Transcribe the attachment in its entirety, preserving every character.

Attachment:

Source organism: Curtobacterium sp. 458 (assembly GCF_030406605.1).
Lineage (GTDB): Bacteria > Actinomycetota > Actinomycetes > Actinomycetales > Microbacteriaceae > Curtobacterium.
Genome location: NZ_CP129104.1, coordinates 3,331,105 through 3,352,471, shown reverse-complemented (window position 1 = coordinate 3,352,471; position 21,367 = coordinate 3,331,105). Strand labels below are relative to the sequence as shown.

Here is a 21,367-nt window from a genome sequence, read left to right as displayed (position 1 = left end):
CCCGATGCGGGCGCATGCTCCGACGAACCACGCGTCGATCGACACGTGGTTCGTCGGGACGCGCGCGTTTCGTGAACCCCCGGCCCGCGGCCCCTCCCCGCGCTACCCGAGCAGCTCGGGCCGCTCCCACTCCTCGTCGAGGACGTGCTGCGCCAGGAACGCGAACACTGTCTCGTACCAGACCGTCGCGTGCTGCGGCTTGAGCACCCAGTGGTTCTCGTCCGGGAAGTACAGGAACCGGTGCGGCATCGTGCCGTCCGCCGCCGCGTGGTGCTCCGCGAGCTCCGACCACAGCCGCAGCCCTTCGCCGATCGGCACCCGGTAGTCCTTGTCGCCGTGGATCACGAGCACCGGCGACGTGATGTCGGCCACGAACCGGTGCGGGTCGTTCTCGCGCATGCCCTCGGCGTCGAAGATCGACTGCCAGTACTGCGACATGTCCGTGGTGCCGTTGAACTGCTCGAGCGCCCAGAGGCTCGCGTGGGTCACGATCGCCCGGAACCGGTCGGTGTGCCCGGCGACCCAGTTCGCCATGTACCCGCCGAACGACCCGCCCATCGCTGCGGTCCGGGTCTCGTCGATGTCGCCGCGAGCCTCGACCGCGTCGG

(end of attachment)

Source organism: Curtobacterium sp. 458 (assembly GCF_030406605.1).
Lineage (GTDB): Bacteria > Actinomycetota > Actinomycetes > Actinomycetales > Microbacteriaceae > Curtobacterium.
Genome location: NZ_CP129104.1, coordinates 3,331,105 through 3,352,471, shown reverse-complemented (window position 1 = coordinate 3,352,471; position 21,367 = coordinate 3,331,105). Strand labels below are relative to the sequence as shown.

Here is a 21,367-nt window from a genome sequence, read left to right as displayed (position 1 = left end):
CCCGATGCGGGCGCATGCTCCGACGAACCACGCGTCGATCGACACGTGGTTCGTCGGGACGCGCGCGTTTCGTGAACCCCCGGCCCGCGGCCCCTCCCCGCGCTACCCGAGCAGCTCGGGCCGCTCCCACTCCTCGTCGAGGACGTGCTGCGCCAGGAACGCGAACACTGTCTCGTACCAGACCGTCGCGTGCTGCGGCTTGAGCACCCAGTGGTTCTCGTCCGGGAAGTACAGGAACCGGTGCGGCATCGTGCCGTCCGCCGCCGCGTGGTGCTCCGCGAGCTCCGACCACAGCCGCAGCCCTTCGCCGATCGGCACCCGGTAGTCCTTGTCGCCGTGGATCACGAGCACCGGCGACGTGATGTCGGCCACGAACCGGTGCGGGTCGTTCTCGCGCATGCCCTCGGCGTCGAAGATCGACTGCCAGTACTGCGACATGTCCGTGGTGCCGTTGAACTGCTCGAGCGCCCAGAGGCTCGCGTGGGTCACGATCGCCCGGAACCGGTCGGTGTGCCCGGCGACCCAGTTCGCCATGTACCCGCCGAACGACCCGCCCATCGCTGCGGTCCGGGTCTCGTCGATGTCGCCGCGAGCCTCGACCGCGTCGG